The first incident happened to me in 2001, as a group of kids were getting off a bus near one of the major hospitals in town. I felt someone grab my backpack and pull me into a blow to the base of the skull so severe that even today I have chronic muscle spasms and neck pain. What's amazing is that the police asked me to sign paperwork saying I wouldn't hold the assailant responsible for any medical bills — not that he could have covered them anyway. The kid got a charge of misdemeanor assault. It should have been aggravated assault and battery.
Fast forward a few years to 2004, and I'm walking along South Grand. It's 5 p.m., and the sun is still shining. Three kids meet me walking down the sidewalk, and one of them sucker punches me in the mouth as they pass. That incident left me with a chipped tooth and a whole lot of unrequited anger. When incidents like this happen to you, you have little sympathy for the plight of the poor, "disadvantaged" youth who visit violence and hate on unsuspecting and undeserving people.
In St. Louis, I tell people that, to walk around undisturbed, you have to take an aggressive stance and put your "character armor" on. Sometimes, when I'm with my family, I have a hard time dropping that armor and just relaxing. In crowded places, even at the zoo, I feel I have to remain vigilant, on guard, ready to defend myself. After all, it's happened twice to me already.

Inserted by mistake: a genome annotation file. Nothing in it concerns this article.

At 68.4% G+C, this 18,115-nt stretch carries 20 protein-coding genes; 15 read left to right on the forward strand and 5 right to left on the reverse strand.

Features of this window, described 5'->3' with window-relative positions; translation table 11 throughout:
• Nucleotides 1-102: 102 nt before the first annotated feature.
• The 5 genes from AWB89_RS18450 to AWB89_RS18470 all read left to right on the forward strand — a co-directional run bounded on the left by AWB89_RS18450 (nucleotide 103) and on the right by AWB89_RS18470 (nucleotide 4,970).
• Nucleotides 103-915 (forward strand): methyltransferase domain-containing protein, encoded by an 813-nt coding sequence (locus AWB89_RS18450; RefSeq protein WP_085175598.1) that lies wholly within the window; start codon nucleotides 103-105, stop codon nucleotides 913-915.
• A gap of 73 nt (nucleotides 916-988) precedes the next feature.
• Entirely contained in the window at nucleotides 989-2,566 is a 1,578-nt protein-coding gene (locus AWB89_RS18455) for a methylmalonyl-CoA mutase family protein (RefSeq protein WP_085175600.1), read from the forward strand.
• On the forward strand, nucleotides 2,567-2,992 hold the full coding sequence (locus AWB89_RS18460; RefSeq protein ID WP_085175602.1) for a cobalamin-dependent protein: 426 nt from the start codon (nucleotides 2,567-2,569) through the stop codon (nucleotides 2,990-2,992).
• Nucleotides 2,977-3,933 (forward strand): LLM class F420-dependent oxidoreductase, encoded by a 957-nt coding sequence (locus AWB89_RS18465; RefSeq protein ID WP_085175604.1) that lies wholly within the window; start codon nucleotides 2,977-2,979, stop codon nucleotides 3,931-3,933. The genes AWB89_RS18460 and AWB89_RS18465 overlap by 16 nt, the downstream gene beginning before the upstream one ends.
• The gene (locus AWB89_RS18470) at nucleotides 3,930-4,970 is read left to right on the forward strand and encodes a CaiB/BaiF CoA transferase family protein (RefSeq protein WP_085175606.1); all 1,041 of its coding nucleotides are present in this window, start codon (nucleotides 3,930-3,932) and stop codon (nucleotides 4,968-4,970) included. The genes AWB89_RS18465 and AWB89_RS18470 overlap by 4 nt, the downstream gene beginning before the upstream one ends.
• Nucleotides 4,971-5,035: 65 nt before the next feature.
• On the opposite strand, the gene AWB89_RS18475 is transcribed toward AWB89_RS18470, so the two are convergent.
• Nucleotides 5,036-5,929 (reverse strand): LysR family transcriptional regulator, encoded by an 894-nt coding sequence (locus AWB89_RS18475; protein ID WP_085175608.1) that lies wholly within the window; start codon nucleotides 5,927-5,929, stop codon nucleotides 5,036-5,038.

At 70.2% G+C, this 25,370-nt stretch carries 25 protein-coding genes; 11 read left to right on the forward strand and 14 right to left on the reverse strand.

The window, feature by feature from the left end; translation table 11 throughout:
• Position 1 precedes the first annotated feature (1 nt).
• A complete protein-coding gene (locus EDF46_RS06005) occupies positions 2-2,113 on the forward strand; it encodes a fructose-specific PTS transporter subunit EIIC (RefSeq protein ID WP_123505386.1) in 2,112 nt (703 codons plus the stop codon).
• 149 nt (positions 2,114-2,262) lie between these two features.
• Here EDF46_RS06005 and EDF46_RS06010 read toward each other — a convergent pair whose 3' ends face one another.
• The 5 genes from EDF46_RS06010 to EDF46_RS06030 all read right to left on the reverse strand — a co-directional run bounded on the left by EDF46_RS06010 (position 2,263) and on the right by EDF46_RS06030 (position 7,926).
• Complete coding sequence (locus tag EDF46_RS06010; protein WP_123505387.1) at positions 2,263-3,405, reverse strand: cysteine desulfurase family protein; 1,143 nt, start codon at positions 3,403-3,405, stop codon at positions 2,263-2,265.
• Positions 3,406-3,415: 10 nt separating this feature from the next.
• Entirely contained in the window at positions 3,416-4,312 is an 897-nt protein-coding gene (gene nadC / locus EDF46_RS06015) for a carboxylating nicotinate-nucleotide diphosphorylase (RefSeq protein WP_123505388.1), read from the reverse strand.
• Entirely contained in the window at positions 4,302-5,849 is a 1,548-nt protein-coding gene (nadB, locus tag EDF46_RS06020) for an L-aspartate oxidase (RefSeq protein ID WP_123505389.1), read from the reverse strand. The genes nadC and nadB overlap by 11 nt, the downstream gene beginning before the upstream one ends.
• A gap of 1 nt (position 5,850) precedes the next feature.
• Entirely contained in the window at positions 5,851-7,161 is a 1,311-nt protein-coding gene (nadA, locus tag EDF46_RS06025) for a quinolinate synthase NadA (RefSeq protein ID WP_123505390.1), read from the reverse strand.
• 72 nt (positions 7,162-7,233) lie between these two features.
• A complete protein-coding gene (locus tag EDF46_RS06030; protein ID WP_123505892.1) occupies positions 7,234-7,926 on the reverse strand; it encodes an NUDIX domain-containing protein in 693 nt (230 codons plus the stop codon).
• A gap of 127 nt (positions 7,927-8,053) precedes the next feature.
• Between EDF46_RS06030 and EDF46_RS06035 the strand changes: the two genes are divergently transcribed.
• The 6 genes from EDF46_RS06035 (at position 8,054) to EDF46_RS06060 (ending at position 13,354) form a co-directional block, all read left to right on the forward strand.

Jeremy Ivy, St. Louis
A violent trend: This might explain why I was jumped in the summer of 2000. I was walking up Arsenal toward Streetside Records on Grand when three black kids hanging out on a stoop approached me from behind and clocked me in the head. I didn't bother to fight back but rather curled up in a ball while they continued to rain blows on me until they got bored. My jaw didn't work right for a few days, and it kind of screwed with my cognitive abilities.
I was still living at home, so my mom called the cops (against my wishes, because I knew what they would say). Sure enough, I told the pigs that it had been three black kids on Arsenal, and they replied, "Oh, we know who that was." No, they didn't. Don't engage in profiling on my behalf.
I've lived in south city my entire life and continue to defend it in spite of what happened to me, which I had assumed was an isolated incident. The fact that it may have been part of a trend pisses me off.
Quit fulfilling the stereotype! It's hard enough for black St. Louisans to combat the entrenched racism of this community without these stupid kids exacerbating things.
Joy Grenade, via the Internet
Reason to flee: I'm also a victim — I just didn't report my incident to the police because I was afraid of reprisals. I was new in the neighborhood and white, and therefore a target.
It was in the Dutchtown South neighborhood, right at Spring and Bingham. Three black thugs at about 10:30 p.m. punched me in the head and, as as soon as I was on the ground, told me to get up and then punched me again. I had blood coming out of my left ear. My glasses were crushed.
Later, I got my landlord to transfer me to another property in the county. No fuckin' way I'll ever live in the city again. (And people wonder why there's racism here. No brainer, if you ask me.)
Matt Irwin, Maplewood
King of cowards: Assaulting an unsuspecting person, especially someone who's elderly or challenged, is an act of cowardice, plain and simple. It proves nothing other than what a spineless coward you are. Meet someone on equal ground, face to face in a real fight (without weapons or the element of surprise) to see how bad-ass you think you are. Until then, "Knockout King" is an empty, meaningless title fit for cowards.
TinkertheThinker, via the Internet
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